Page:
I just submitted my first Salvatori Center timesheets for this past week. The pay isn't too great, but that isn't the reason I took the job. Here's the link on conservative philanthropists.
Among those whose cherished causes tend to be on the conservative or free-market side, the Californian most sought after by fundraisers is now gone. Henry Salvatori died in July 1997 at the age of 96.
The son of Italian immigrants, Salvatori settled in Depression-ridden Los Angeles in 1933. He borrowed money from the Bank of America and invested his life savings of $9,000 in an oil exploration company. By the time he sold Western Geophysical to Litton Industries in 1960, Salvatori’s company was a multimillion dollar titan in the oil industry and he was among California’s richest.
Salvatori never failed to tell visitors to his Century City office how indebted he was to the adopted country in which he thrived. Accordingly, he devoted much of his time and resources to advancing causes that promoted the American tradition and the free market, in addition to other charitable endeavors. The goal of his generosity, according to Claremont Institute president Larry Arnn, was "to study and teach the American Founding to teachers, students and citizens."
Salvatori endowed programs at the conservative Claremont Institute, Intercollegiate Studies Institute and Heritage Foundation. He also was a major benefactor of Claremont McKenna College, Pepperdine University, the University of Southern California and Good Samaritan Hospital. Joined by Grace, his wife of 52 years and co-chair of the Dorothy Chandler Pavilion, Salvatori was a major backer of the arts in Los Angeles.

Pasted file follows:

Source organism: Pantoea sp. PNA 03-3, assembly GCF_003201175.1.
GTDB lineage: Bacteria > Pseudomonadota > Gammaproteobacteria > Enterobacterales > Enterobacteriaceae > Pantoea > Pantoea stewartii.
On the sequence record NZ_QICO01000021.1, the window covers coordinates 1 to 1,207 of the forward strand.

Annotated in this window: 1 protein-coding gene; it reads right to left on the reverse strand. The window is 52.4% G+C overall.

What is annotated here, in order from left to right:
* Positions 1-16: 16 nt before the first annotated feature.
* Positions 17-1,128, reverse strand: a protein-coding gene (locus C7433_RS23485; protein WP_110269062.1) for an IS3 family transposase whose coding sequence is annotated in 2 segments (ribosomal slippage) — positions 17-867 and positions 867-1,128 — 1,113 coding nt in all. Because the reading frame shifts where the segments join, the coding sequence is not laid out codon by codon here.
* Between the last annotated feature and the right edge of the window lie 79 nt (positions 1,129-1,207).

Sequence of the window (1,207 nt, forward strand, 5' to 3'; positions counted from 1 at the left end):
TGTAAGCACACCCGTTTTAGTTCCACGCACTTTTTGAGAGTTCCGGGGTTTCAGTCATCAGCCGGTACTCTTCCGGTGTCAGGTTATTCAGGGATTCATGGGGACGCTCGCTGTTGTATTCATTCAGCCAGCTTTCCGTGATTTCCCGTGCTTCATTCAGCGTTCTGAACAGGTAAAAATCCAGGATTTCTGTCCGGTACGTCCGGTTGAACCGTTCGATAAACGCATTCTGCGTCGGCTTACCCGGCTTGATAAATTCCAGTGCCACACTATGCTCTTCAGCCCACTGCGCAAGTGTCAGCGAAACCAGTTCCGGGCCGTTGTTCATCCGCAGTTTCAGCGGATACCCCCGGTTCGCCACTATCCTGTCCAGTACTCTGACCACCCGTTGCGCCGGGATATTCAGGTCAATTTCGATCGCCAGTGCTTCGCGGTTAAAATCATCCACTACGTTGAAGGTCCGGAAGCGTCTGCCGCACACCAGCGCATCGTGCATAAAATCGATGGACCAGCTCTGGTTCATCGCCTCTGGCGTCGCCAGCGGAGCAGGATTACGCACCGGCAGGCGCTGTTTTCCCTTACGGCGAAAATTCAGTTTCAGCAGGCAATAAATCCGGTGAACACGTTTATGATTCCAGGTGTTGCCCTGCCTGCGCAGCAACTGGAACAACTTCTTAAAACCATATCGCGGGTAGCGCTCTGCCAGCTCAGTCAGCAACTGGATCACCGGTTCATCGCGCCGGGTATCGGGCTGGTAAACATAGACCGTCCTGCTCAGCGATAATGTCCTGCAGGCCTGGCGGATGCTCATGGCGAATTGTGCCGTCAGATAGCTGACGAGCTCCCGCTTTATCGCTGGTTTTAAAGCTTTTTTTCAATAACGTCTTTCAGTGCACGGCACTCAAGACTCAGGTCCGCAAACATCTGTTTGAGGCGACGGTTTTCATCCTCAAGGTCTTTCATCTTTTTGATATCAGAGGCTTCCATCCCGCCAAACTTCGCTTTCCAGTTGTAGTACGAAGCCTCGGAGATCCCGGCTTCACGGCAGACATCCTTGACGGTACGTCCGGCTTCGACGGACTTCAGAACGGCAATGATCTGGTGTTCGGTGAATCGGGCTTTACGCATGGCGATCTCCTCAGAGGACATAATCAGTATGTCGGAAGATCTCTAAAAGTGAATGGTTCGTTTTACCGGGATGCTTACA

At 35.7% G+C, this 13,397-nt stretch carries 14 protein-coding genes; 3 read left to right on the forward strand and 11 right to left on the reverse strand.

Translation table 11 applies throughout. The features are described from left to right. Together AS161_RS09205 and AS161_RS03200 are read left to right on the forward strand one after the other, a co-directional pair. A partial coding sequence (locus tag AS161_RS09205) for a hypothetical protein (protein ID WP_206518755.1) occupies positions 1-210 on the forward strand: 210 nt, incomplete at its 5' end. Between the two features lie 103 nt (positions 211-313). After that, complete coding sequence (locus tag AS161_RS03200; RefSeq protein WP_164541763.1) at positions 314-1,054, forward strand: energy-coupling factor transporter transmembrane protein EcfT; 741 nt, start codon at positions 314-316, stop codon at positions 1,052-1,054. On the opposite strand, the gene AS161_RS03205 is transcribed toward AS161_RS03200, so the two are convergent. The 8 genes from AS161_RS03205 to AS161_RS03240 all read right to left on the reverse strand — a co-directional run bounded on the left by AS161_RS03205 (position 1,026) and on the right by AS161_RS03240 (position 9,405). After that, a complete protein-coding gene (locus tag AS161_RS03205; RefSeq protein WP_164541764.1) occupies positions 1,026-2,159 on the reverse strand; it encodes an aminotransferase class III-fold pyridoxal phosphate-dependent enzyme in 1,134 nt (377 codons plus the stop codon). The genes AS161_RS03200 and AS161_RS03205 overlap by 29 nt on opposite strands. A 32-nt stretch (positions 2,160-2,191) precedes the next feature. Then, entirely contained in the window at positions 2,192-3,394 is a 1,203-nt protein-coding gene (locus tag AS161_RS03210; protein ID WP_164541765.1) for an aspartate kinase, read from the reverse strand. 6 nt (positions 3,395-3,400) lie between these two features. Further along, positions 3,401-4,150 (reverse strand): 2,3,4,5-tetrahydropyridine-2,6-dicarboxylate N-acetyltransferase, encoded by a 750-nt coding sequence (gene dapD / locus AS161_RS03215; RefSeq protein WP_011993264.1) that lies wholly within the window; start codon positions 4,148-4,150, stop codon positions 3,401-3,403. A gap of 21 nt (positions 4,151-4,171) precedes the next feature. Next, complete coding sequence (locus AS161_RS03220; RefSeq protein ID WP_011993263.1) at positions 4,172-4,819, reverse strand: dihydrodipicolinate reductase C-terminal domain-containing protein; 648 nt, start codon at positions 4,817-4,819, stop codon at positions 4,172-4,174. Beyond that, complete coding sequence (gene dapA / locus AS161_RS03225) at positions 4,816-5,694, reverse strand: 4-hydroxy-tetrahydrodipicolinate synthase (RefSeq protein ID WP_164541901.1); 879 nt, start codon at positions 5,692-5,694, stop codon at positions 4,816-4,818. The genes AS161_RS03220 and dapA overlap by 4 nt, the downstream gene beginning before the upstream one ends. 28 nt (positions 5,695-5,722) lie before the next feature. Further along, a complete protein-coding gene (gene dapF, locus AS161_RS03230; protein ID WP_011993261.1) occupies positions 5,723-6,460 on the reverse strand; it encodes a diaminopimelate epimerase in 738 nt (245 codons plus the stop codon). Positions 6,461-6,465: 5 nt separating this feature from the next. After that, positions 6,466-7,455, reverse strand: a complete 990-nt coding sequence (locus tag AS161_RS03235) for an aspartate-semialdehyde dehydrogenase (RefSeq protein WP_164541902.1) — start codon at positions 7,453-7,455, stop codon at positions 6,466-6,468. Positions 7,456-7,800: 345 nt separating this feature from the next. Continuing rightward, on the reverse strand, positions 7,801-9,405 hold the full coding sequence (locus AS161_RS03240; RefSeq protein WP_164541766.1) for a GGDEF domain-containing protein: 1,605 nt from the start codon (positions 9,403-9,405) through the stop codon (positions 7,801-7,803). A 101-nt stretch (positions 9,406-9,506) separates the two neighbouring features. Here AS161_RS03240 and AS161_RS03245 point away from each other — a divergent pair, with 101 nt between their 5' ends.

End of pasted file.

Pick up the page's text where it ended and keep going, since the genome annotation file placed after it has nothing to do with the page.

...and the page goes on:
He is perhaps best-known as a pivotal figure in launching the political career of Ronald Reagan. It was Salvatori who in October 1964 convinced Republican presidential nominee Barry Goldwater to allow actor Reagan to give a nationally televised address on Goldwater’s behalf. Salvatori raised the funds necessary to broadcast Reagan’s half-hour testimonial. The program, titled "A Time for Choosing" (also known as "The Speech" among Reagan enthusiasts), generated more donations to Goldwater’s campaign than to any political campaign in the history of television. It immediately sparked calls for Reagan himself to seek public office.
Two years later, Salvatori chaired the committee of fellow California business leaders that raised the early "seed money" for Citizen Reagan to run for governor. The rest, as they say, is history.
Widely mourned among conservatives for his generosity and devotion to advancing their cause, Salvatori’s passing last year also prompted fresh questions: Would there be anyone like him again? At a time when the political climate in California appeared to be moving to the Left, despite the full bloom of several conservative institutions in the state, would there be another Californian for whom the terms "philanthropist" and "conservative true believer" were not mutually exclusive?